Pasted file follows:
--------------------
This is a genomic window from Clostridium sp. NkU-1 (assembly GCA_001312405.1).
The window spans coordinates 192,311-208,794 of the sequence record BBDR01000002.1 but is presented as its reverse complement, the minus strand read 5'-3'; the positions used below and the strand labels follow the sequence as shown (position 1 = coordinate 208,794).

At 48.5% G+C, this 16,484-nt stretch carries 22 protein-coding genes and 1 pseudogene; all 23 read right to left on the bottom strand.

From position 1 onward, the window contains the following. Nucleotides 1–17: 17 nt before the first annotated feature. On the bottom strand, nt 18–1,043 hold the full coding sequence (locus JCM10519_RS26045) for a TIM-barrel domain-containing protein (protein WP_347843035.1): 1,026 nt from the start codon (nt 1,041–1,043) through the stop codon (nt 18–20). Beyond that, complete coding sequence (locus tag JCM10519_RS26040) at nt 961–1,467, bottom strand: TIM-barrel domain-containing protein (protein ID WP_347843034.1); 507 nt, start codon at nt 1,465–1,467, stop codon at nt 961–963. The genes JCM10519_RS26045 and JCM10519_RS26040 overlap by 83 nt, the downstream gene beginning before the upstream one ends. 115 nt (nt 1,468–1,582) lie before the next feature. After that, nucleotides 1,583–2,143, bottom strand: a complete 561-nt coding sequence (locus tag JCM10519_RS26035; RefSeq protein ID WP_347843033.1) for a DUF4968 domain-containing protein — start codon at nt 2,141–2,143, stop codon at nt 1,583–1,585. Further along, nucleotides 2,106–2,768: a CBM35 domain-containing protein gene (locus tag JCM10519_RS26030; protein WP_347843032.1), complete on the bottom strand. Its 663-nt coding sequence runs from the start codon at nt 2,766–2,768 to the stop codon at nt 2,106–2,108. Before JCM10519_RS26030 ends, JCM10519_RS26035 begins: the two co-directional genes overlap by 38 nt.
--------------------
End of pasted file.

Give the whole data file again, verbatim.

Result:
This is a genomic window from Clostridium sp. NkU-1 (assembly GCA_001312405.1).
The window spans coordinates 192,311-208,794 of the sequence record BBDR01000002.1 but is presented as its reverse complement, the minus strand read 5'-3'; the positions used below and the strand labels follow the sequence as shown (position 1 = coordinate 208,794).

At 48.5% G+C, this 16,484-nt stretch carries 22 protein-coding genes and 1 pseudogene; all 23 read right to left on the bottom strand.

From position 1 onward, the window contains the following. Nucleotides 1–17: 17 nt before the first annotated feature. On the bottom strand, nt 18–1,043 hold the full coding sequence (locus JCM10519_RS26045) for a TIM-barrel domain-containing protein (protein WP_347843035.1): 1,026 nt from the start codon (nt 1,041–1,043) through the stop codon (nt 18–20). Beyond that, complete coding sequence (locus tag JCM10519_RS26040) at nt 961–1,467, bottom strand: TIM-barrel domain-containing protein (protein ID WP_347843034.1); 507 nt, start codon at nt 1,465–1,467, stop codon at nt 961–963. The genes JCM10519_RS26045 and JCM10519_RS26040 overlap by 83 nt, the downstream gene beginning before the upstream one ends. 115 nt (nt 1,468–1,582) lie before the next feature. After that, nucleotides 1,583–2,143, bottom strand: a complete 561-nt coding sequence (locus tag JCM10519_RS26035; RefSeq protein ID WP_347843033.1) for a DUF4968 domain-containing protein — start codon at nt 2,141–2,143, stop codon at nt 1,583–1,585. Further along, nucleotides 2,106–2,768: a CBM35 domain-containing protein gene (locus tag JCM10519_RS26030; protein WP_347843032.1), complete on the bottom strand. Its 663-nt coding sequence runs from the start codon at nt 2,766–2,768 to the stop codon at nt 2,106–2,108. Before JCM10519_RS26030 ends, JCM10519_RS26035 begins: the two co-directional genes overlap by 38 nt.